Is Gold About to Move Higher?

Giles Coghlan
Published: Sep 27, 2020, 06:59 GMT+00:00

Gold prices are being influenced by a number of different contradictory factors, some traditionally good for bullion, others not.

Comex Gold

This latest bout of dollar weakness can be thought of as positive for the yellow metal, whereas the recent gains in US equities have been hinting at a possible, though tentative, return to “risk-on” which ought to be weighing on gold prices. Speculation as to a possible COVID-19 vaccine has certainly lifted animal spirits, which could be negative for gold prices. An effective vaccine would not only be good news for the pharmaceutical industry, but also for the global economy as a whole. It could be the first step to a possible return to normality for all manner of businesses that have been hit hard by the pandemic and resultant lockdown measures.

But then, we also have the looming US presidential election and all the uncertainty surrounding it. It would seem that the United States is caught between the political rock and hard place of Trump and Biden, both being candidates that vast swathes of the US populace have strong reasons for not wanting as their commander-in-chief. Many are expecting further upheavals following the election, particularly if Trump ends up being victorious. Add to this the surges in European COVID-19 cases as the virus begins to rear its ugly head again in places like France and Spain, and you can understand why this quintessential safe-haven asset seems to be pulling in different directions.

A look at the technicals

Monday the 14th, saw gold futures climbing to book their largest increase for the month. Gold appeared to be forming a symmetrical triangle after the precious metal broke through the fabled $2000 level in early August and then promptly retraced all the way back down to $1862. Keep in mind that in contrast with descending triangles, which have a downward bias, and ascending triangles, which have an upward bias, symmetrical triangles have no bias at all. This means that the price is just as likely to break bullish as it is to break bearish. Evidently the technicals are also reflecting the general state of uncertainty that markets seem to be characterised by of late.

As you can see in the chart below, gold’s recent surge to new highs appeared to be running out of steam as market participants took profits and the price action cooled following a 14-day run that saw the price climbing from just under $1800 on July 17, to an all-time-high $2075 on August 6. This cool-off was anticipated by the RSI divergence we saw on the last leg of gold’s most recent surge higher. When RSI levels diverge from price action (in this case forming a lower-high as the price action forms a higher-high), it is an indication that the rally is possibly running out of steam.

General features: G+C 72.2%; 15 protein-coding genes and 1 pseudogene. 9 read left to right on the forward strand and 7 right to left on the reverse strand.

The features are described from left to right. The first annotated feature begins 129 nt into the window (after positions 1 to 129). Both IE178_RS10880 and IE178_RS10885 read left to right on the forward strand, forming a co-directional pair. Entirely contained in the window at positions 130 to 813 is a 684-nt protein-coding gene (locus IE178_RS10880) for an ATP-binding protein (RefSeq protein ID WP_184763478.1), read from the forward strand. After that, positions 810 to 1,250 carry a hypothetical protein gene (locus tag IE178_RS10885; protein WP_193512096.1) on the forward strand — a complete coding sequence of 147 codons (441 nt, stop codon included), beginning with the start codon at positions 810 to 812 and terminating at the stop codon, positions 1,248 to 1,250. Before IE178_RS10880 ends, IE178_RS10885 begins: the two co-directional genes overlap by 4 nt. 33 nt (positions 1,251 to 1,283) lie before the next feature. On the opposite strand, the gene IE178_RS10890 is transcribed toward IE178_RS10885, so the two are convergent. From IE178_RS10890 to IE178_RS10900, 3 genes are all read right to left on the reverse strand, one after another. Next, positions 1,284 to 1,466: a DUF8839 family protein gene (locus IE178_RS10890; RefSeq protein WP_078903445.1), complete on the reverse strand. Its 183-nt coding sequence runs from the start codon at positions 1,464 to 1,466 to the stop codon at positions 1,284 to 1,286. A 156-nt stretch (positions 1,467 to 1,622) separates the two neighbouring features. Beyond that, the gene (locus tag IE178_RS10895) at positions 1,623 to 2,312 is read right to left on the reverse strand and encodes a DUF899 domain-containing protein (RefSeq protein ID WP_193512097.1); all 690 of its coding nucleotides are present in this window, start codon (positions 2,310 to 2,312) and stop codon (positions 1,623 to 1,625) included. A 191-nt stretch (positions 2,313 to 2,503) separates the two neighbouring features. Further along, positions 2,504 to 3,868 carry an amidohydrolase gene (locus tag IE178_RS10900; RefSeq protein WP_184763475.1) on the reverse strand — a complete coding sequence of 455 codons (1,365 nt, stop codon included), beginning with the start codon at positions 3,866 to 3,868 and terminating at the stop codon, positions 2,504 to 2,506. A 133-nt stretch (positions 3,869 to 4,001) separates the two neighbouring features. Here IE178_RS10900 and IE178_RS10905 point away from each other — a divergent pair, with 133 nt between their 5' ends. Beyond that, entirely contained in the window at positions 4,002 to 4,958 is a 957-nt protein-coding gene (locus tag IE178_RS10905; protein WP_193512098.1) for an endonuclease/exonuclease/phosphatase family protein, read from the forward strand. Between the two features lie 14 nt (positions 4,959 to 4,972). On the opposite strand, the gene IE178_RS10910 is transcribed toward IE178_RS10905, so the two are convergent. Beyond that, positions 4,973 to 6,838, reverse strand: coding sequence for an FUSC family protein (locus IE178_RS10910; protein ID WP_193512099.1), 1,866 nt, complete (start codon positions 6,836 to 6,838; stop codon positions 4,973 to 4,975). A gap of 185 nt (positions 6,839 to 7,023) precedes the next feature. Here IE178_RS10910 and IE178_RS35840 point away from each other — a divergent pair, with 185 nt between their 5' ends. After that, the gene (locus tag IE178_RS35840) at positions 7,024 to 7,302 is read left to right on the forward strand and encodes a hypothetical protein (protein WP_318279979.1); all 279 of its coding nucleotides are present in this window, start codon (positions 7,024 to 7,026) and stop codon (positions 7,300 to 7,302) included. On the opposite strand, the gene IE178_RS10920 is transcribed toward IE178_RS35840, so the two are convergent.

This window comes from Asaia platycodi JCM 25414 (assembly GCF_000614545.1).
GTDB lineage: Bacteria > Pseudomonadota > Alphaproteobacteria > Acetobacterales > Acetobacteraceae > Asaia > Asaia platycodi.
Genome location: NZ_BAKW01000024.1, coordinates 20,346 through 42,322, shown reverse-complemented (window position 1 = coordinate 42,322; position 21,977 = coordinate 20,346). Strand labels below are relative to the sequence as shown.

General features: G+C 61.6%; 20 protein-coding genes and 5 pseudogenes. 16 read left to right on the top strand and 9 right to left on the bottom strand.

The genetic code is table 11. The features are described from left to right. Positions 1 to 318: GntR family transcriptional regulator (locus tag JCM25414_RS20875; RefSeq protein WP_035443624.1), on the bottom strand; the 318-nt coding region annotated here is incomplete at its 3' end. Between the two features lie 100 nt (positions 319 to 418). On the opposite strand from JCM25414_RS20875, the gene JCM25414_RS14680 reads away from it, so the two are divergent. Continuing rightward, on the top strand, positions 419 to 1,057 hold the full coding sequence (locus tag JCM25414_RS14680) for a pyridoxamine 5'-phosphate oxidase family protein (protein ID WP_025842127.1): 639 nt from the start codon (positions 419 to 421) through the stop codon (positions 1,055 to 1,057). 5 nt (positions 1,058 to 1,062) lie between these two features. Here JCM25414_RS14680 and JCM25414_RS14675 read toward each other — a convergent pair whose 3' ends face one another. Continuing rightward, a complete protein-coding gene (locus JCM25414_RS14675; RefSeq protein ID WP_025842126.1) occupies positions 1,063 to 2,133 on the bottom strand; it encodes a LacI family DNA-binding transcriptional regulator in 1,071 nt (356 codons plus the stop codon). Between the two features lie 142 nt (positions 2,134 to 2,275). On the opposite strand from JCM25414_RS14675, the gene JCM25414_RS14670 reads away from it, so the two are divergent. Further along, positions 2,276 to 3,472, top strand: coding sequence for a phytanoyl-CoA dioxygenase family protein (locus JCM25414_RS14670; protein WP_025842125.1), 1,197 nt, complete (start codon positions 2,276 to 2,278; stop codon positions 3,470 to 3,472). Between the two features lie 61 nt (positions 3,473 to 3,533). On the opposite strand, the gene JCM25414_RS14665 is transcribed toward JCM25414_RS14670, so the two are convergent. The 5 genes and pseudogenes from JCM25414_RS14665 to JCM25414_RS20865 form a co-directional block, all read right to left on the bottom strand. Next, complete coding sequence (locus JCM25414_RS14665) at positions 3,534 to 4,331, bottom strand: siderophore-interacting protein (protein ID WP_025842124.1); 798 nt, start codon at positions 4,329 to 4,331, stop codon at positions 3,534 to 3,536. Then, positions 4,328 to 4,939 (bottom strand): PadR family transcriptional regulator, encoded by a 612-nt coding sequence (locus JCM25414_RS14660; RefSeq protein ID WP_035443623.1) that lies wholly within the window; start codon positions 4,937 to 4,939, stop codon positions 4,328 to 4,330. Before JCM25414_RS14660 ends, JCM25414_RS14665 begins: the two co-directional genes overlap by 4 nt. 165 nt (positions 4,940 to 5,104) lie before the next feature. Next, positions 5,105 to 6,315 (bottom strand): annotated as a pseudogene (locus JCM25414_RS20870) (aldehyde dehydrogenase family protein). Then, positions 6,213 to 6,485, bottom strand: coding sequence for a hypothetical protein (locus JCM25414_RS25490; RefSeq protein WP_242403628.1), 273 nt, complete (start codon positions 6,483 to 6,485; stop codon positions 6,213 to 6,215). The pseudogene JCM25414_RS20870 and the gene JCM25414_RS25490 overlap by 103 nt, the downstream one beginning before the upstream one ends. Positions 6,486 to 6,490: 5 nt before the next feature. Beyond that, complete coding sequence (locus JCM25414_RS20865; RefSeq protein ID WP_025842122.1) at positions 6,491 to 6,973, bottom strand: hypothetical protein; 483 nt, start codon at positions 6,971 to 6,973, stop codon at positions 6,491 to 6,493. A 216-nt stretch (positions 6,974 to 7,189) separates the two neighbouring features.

Why is the above interesting? Because of just how overbought gold recently was. Had this most recent high been the peak of gold’s move up, you would have expected a more pronounced sell-off, possibly followed by the formation of a descending triangle as each subsequent bounce fails to break the previous high. Instead, what we’ve seen is a consolidation pattern that seems to be suggesting a further build-up of pent-up energy and a possible move higher. Another thing to be aware of is that this recent break of the $2000 level wasn’t just a huge psychological milestone; it was also momentous from a technical standpoint.

Again, if we look at the RSI levels we can observe that the last time gold’s RSI was so overbought on the daily chart was way back in September of 1999 (see below). That’s when gold rallied from $253 to $338 in less than a month as the dot-com bubble approached its height.


Far from being a local top, the rally gold experienced back in 1999 was just the beginning of an extended bull market that would see it rising steadily until its $1900 peak back in 2011, following the Global Financial Crisis. That’s not to say that we’re bound to see a repeat performance, however, there are similarities. Many believe that gold has to be repriced to reflect the unprecedented monetary expansion we’ve seen in recent years, as well as the general inflation of other assets, from stocks and property, all the way to market newcomers such as cryptocurrencies.

To buy or not to buy?

This remains the question on everyone’s lips. On the one hand, gold has already performed so well since 2018, suggesting that a more pronounced pullback may be in store. On the other, the factors supporting gold prices have only been increasing as outlined above. Long-term, there’s a lot to suggest that even at these levels gold could be a solid investment. Short-term, it’s anyone’s guess. However, as far as the recent price action is concerned, we’ve seen a successful retest of the $1800 level, consolidation, and as you will see below, a bullish break of that aforementioned symmetrical triangle. All of which are strong bullish signals.


Keep in mind that triangles are just a guide, and they can be highly vulnerable to fakeouts. The price can break out of a triangle for several candles, only to reverse course and carry on moving in the opposite direction. What we need now, in order for the bull case to be confirmed on the shorter timeframes, is a break above $1993. This is the last lower-high gold set on the 4-hour chart. After that, the next price level to watch is $2015, and finally the recent all-time-high of $2074.

By Giles Coghlan, Chief Currency Analyst, HYCM

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About the Author

Giles Coghlancontributor

Giles Coghlan is a Chief Currency Analyst and has been consulting for HYCM Group since April 2018. Giles plays a key role by internationally representing the Group and providing his expertise to HYCM’s investors.

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